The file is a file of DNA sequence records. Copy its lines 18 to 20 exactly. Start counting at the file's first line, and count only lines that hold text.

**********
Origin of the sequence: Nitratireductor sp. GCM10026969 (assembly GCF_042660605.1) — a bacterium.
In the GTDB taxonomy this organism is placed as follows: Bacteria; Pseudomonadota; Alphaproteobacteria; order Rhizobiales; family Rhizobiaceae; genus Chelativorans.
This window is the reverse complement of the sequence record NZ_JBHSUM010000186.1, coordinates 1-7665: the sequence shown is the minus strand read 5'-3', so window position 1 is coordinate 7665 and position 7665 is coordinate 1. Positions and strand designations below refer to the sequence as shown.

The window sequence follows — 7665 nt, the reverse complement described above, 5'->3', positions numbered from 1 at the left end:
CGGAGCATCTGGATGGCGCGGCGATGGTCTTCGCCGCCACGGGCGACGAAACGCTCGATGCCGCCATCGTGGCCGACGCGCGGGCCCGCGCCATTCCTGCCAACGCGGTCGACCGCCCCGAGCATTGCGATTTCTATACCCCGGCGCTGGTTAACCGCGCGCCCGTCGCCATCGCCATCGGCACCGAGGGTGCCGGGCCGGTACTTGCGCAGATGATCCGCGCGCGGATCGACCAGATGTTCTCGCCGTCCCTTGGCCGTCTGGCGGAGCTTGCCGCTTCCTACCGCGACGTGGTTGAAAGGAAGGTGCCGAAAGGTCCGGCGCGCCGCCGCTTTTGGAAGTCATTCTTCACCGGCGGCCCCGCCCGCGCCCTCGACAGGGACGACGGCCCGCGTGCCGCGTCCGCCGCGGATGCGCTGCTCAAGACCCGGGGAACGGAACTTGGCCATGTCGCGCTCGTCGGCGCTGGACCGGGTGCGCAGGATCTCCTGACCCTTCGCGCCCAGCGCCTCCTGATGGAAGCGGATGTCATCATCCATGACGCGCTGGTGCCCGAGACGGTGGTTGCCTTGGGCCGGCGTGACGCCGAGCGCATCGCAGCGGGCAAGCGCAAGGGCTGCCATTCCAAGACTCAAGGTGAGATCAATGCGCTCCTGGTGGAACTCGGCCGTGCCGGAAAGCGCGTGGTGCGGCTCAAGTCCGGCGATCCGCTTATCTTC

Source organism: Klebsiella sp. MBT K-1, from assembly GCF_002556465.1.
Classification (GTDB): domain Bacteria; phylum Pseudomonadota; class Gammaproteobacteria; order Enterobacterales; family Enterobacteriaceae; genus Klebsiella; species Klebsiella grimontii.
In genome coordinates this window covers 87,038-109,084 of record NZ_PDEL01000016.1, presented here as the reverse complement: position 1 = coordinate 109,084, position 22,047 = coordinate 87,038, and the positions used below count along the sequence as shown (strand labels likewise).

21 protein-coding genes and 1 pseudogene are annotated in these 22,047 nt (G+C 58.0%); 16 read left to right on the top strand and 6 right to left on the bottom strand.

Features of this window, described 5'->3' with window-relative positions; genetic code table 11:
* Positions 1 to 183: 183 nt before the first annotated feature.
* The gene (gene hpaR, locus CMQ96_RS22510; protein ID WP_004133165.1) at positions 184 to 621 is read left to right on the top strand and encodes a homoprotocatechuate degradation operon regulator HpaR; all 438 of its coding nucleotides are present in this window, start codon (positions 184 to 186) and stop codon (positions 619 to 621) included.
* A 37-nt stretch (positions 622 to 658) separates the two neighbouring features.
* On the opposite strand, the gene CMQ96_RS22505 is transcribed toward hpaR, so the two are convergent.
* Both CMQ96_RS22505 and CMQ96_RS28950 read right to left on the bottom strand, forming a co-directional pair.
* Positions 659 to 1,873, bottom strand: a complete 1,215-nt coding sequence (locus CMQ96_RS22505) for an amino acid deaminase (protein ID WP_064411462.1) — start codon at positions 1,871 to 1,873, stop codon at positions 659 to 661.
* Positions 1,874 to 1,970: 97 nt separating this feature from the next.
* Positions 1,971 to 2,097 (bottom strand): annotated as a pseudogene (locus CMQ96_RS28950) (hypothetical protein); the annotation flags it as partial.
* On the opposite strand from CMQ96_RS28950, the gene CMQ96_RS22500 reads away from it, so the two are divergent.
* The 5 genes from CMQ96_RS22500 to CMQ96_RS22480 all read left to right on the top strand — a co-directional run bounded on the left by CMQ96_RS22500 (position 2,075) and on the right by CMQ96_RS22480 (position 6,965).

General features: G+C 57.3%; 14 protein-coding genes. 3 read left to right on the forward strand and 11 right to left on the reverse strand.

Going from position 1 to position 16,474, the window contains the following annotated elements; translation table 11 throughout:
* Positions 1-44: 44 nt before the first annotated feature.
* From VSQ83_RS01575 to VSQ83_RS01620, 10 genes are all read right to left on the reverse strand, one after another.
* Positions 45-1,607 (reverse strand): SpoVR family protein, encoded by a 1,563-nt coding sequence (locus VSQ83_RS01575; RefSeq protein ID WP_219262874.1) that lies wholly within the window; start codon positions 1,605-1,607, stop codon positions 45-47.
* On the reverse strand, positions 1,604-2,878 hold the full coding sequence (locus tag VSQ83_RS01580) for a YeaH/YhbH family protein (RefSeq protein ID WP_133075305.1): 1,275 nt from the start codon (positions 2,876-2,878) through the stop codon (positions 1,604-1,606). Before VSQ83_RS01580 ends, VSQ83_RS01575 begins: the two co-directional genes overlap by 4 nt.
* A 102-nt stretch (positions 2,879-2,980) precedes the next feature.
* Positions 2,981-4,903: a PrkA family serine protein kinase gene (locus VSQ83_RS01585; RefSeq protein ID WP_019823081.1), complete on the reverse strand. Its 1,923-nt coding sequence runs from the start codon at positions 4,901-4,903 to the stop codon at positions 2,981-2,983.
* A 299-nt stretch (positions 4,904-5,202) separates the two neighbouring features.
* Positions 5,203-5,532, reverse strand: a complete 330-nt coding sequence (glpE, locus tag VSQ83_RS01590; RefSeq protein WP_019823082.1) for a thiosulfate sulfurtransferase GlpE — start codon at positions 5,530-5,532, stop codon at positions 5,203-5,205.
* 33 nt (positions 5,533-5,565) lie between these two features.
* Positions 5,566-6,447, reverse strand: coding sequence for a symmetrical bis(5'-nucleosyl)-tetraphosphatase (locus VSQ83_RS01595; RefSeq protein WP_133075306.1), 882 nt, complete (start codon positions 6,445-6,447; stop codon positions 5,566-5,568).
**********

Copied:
* Positions 1,971 to 2,097 (bottom strand): annotated as a pseudogene (locus CMQ96_RS28950) (hypothetical protein); the annotation flags it as partial.
* On the opposite strand from CMQ96_RS28950, the gene CMQ96_RS22500 reads away from it, so the two are divergent.
* The 5 genes from CMQ96_RS22500 to CMQ96_RS22480 all read left to right on the top strand — a co-directional run bounded on the left by CMQ96_RS22500 (position 2,075) and on the right by CMQ96_RS22480 (position 6,965).